Also in the news, Latino Catholics and their stance regarding gay marriage: at the Commonweal blog site, Paul Moses notes that a recent Pew Research Center poll shows 46 percent of Latino Catholics who attend church weekly favoring same-sex marriage, as opposed to 37 percent who oppose it. This is in sharp contrast to the findings for white Catholics who attend Mass weekly: in that group, 39 percent favor same-sex marriage, while 53 percent oppose it.
As Moses suggests (and I think he's correct about this), "Given the increasing proportion of Latinos in the U.S. Catholic Church, this portends a long-term shift in attitudes among churchgoing Catholics." But he also states that he "would not necessarily have expected that Latino Catholics who attend Mass at least once a week would favor legalizing same-sex marriage."
And I'm surprised in turn by Paul Moses's surprise about this finding. To me, it seems intuitively obvious that a majority of Latinos don't buy into the conservative Catholic agenda that many centrist Catholic commentariat types love to imagine the Latino community brings to the American Catholic church. For instance, on the same day that Moses posted his piece at Commonweal, Michael Sean Winters wrote at National Catholic Reporter that he has great hope that Latinos, who have been "forced into the arms of the Democratic Party by a GOP hostile to them," will remake the Democratic party over into Mr. Winters's version of a pro-life party. This is a recurring theme for Winters, whose primary role as a political commentator is to try in every way possible to make even the most extreme positions of the hierarchy on issues like contraception and homosexuality palatable, and to bar the door to progressives in the conversation that defines American Catholic identity.
I'm struck by Paul Moses's surprise that Latino Catholics favor marriage equality, and by Michael Sean Winters's rather insultingly reductionistic analysis of why many Latinos choose the Democratic party: they're being "forced into" that choice by the GOP, rather than exercising their autonomy, self-determination, and strong consciences--and therefore making a deliberate choice for a party whose values are more consonant with their own.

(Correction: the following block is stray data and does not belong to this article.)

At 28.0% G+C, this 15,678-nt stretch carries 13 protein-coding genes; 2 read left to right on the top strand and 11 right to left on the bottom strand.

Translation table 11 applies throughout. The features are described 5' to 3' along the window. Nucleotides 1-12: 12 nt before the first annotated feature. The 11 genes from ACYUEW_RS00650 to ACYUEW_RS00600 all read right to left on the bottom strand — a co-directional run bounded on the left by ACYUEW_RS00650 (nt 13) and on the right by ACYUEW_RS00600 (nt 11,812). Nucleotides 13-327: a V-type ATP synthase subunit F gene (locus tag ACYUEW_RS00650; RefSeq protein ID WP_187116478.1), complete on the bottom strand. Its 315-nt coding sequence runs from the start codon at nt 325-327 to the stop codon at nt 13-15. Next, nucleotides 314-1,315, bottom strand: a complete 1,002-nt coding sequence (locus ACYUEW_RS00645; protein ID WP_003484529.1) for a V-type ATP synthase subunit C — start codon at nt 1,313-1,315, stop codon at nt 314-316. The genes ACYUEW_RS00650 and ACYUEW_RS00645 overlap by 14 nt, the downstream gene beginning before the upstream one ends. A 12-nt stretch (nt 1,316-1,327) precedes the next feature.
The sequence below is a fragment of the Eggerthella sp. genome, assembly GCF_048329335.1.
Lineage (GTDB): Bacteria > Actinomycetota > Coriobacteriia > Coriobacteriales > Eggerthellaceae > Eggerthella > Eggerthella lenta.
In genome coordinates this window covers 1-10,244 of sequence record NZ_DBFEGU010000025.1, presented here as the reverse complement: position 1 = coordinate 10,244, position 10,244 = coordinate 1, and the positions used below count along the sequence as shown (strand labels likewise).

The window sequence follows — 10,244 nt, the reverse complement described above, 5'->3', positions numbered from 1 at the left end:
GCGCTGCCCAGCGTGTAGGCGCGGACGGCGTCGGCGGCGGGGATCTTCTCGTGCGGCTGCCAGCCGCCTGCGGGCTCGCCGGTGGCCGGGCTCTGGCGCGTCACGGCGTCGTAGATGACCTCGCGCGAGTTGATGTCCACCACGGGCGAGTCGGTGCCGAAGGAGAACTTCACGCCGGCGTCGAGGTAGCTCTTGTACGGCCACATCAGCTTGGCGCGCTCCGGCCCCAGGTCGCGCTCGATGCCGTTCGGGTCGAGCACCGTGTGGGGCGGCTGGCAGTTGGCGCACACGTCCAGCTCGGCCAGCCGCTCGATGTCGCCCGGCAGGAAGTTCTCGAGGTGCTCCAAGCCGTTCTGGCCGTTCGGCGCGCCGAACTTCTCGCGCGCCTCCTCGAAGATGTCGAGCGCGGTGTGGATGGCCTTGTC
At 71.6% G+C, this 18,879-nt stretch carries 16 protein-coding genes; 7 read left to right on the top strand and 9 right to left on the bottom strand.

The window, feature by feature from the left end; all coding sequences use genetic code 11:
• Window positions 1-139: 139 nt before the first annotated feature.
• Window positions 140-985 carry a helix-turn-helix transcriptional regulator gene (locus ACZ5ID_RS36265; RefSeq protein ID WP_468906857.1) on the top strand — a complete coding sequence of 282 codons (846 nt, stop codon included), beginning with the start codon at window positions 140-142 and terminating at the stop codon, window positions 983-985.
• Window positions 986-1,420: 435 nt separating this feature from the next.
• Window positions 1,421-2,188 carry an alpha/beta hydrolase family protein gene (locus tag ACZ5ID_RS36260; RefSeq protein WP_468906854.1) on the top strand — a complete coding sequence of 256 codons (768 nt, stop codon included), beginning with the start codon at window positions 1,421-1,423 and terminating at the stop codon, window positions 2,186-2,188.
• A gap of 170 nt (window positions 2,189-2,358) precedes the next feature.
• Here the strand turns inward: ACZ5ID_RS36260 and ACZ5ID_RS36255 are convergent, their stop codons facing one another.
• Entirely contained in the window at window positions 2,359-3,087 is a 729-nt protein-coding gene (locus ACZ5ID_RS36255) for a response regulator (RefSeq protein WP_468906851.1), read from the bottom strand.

In my view, both remarks indicate the extent to which the centrist Catholic commentariat, which is cooped up in insulated, precious, navel-gazing power centers on the east coast that dominate the American mainstream media, is entirely out of touch with the real-life Catholic community throughout much of the U.S. Though centrist Catholic media figures claim to be speaking on behalf of that very community . . . .
Some important questions that Moses and Winters might ask themselves and the Latino community about which they enjoy commentating:
1. Do Latino Catholics understand Catholic social teaching better than many Catholics of the American mainstream, including the powerful centrist Catholic commentariat who are cozily situated within the power circles dominating the social and economic mainstream, because of the historic experiences of marginalization, discrimination, and disfranchisement of the Latino community?
2. If so, does this understanding of Catholic social teaching rooted in real-life experiences of discrimination lead to sympathy for and solidarity with others experiencing similar marginalization and discrimination?
3. And if that's the case, isn't it obvious that we Catholics of the mainstream, who assume we have all the answers already, stand to learn a great deal from inviting to our conversation table real-life Catholics about whom we like to talk, but with whom we actually spend very little time at all talking?
4. And if we do issue such an invitation, are we prepared to risk learning something that might upsets our self-serving paradigm in which we are the active, dominant agents and those Others are passive, dominated objects whom we study and use, but to whom we never really listen? Are we prepared to change our self-serving power paradigm and become learners and listeners and not teachers and authority figures?
5. Are we prepared, in fact, to learn that we've actually been using a minority community to bolster paradigms that serve our own self-interest, without having much concern at all for the minority community about whom we're commentating?
As I say, these seem to me questions well worth asking.